Listening to Gary McGraw’s Silver Bullet #33, Laurie William mentioned protection poker.
Protection poker, like planning poker isn’t really poker. Planning poker is a planning exercise, designed to avoid certain common pitfalls of other approaches to planning. The idea behind protection poker is to be a “informal form of misuse case development and threat modeling that plays off the diversity of knowledge and perspectives of the participants.”
I really like informal approaches to threat modeling, especially where there’s a somewhat knowledgeable group of players. (The draft title of this was “putting the fun back in threat modeling.”) Most people have some informal thoughts about what might go wrong with a system they’re building. This sense is probably strongest with those with the right orientation (“security mindedness”) but it can be enhanced with either training or a methodology. Yoshi Kohno is working on teaching the orientation. To the extent that we can better extract implicit knowledge, or make the training or process more fun, we’ll get more secure systems.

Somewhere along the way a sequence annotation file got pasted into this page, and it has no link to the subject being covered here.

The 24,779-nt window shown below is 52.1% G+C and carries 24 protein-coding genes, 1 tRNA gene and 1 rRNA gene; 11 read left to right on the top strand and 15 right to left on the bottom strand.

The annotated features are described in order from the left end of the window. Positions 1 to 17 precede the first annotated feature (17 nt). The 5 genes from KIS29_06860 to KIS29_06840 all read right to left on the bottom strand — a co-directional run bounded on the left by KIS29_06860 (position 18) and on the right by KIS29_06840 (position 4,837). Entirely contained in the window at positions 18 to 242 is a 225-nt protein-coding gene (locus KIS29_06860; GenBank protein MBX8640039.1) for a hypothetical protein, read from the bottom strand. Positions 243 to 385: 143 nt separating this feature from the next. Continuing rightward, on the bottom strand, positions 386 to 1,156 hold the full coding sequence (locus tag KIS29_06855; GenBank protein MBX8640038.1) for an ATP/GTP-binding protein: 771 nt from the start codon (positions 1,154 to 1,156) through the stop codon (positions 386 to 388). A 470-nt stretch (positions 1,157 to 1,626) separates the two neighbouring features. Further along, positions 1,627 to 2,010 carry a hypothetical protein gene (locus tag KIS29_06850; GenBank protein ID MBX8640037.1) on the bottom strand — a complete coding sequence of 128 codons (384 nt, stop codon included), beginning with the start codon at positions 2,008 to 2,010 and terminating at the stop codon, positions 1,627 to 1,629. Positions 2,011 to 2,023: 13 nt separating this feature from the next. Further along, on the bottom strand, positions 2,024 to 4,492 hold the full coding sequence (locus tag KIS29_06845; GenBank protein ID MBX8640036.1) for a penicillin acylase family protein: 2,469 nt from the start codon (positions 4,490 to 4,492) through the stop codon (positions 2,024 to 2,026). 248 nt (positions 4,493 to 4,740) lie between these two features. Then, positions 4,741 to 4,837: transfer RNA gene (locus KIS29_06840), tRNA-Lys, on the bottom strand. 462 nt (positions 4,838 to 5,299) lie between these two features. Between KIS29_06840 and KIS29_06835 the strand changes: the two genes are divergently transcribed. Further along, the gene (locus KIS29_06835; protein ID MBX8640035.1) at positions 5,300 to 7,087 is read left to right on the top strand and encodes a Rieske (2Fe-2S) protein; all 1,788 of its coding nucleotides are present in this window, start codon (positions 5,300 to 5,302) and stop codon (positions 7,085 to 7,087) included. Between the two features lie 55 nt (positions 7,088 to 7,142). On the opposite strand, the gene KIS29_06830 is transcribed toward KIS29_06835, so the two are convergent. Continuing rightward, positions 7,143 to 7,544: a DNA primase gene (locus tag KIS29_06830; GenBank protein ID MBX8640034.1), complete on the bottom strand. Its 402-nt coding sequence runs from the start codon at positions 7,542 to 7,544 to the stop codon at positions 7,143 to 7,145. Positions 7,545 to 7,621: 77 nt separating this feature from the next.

There’s a tutorial, and a paper, Williams, L., Gegick, M., and Meneely, A., Protection Poker: Structuring Software Security Risk Assessment and Knowledge Transfer, International Symposium on Engineering Secure Software and Systems (ESSoS) 2009, Leuven, Belgium.